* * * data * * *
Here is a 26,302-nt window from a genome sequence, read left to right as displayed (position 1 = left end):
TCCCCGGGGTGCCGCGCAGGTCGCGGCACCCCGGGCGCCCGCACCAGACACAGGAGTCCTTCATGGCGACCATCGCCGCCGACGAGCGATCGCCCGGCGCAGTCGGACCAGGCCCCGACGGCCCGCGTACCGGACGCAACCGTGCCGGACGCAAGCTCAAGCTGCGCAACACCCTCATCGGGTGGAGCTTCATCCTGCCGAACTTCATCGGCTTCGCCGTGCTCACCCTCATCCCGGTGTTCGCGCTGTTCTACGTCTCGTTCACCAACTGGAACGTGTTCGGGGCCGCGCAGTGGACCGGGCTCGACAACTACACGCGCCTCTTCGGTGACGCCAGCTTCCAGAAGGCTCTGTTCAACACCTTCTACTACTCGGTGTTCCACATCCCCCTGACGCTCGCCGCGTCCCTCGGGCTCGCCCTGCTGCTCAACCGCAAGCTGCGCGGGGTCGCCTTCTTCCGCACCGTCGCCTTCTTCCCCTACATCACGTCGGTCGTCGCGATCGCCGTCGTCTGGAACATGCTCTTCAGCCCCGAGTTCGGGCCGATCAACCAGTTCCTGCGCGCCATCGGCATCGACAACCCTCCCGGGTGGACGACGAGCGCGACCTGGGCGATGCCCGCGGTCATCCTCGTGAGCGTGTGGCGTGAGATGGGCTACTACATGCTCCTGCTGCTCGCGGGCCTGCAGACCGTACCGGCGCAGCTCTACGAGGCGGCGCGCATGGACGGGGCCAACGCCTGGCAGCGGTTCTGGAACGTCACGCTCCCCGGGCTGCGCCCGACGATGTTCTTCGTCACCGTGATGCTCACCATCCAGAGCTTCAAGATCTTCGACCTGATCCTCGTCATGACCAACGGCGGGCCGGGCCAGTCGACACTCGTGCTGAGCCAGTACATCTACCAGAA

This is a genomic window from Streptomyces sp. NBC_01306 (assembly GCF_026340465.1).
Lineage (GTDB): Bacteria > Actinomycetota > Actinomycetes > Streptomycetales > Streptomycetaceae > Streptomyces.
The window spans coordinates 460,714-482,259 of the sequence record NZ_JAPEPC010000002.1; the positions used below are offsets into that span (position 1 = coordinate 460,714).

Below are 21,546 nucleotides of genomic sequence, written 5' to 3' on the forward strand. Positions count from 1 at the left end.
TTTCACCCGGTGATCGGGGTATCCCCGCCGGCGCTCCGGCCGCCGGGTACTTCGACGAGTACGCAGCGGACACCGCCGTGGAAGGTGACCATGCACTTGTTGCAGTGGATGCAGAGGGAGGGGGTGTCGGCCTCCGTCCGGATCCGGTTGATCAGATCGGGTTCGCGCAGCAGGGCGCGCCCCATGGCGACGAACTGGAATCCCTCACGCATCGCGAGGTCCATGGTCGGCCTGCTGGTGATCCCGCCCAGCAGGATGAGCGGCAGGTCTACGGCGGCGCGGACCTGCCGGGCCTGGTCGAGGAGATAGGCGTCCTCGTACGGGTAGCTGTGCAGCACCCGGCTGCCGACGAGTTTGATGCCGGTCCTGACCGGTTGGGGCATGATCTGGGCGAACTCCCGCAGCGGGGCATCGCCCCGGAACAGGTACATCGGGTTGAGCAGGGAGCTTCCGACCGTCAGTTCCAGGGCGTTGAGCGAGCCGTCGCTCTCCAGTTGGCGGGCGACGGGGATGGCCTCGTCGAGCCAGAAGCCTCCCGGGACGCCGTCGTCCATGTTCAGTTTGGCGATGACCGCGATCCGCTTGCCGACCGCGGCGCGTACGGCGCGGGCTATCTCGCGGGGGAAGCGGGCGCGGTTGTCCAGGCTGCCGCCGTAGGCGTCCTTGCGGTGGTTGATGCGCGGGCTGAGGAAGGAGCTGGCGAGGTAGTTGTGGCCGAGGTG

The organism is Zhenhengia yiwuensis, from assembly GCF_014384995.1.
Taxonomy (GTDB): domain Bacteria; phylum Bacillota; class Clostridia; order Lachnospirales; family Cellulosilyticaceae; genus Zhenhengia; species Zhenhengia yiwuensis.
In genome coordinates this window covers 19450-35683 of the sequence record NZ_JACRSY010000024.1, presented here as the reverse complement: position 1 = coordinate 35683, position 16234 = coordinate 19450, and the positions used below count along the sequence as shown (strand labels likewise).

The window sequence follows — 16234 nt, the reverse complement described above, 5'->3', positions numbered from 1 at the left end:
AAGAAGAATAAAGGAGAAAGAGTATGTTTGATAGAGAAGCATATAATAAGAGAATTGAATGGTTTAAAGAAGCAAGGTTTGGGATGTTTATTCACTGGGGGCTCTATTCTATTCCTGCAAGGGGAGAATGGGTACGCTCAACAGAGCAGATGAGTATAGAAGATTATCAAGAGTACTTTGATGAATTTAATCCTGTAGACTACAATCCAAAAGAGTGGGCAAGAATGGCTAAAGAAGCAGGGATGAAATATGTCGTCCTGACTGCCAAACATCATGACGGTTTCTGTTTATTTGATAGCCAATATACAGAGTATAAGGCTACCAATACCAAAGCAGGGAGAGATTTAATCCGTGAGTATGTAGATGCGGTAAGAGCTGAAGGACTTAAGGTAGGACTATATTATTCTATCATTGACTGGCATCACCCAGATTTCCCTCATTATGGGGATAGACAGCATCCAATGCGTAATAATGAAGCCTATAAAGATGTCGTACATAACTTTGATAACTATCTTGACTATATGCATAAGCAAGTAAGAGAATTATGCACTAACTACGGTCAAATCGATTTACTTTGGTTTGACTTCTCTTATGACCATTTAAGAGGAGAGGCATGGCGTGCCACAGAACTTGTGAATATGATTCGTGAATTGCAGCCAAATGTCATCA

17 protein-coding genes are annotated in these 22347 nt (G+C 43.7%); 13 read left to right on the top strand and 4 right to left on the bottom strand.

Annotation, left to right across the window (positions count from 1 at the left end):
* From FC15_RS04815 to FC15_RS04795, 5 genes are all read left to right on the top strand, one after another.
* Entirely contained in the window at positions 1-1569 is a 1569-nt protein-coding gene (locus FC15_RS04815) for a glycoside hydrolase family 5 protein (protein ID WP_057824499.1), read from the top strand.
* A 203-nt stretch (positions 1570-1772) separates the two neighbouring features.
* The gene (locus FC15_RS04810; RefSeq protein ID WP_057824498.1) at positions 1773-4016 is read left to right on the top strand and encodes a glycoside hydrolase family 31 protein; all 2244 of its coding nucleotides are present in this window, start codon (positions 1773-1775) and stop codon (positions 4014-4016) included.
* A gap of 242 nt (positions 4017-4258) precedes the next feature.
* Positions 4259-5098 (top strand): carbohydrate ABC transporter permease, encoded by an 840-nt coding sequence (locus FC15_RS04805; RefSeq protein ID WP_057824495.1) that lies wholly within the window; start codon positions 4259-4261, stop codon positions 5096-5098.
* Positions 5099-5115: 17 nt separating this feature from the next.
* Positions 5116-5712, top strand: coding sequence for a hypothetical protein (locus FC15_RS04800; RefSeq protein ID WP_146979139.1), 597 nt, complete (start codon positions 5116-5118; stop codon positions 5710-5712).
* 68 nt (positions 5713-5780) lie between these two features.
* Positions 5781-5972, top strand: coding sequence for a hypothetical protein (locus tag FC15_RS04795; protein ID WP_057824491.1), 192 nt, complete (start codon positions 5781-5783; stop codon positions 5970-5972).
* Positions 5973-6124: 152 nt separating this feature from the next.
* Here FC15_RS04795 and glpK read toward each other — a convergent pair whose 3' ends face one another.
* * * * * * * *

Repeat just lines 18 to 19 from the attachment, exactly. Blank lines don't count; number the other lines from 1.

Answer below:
* The gene (locus FC15_RS04810; RefSeq protein ID WP_057824498.1) at positions 1773-4016 is read left to right on the top strand and encodes a glycoside hydrolase family 31 protein; all 2244 of its coding nucleotides are present in this window, start codon (positions 1773-1775) and stop codon (positions 4014-4016) included.
* A gap of 242 nt (positions 4017-4258) precedes the next feature.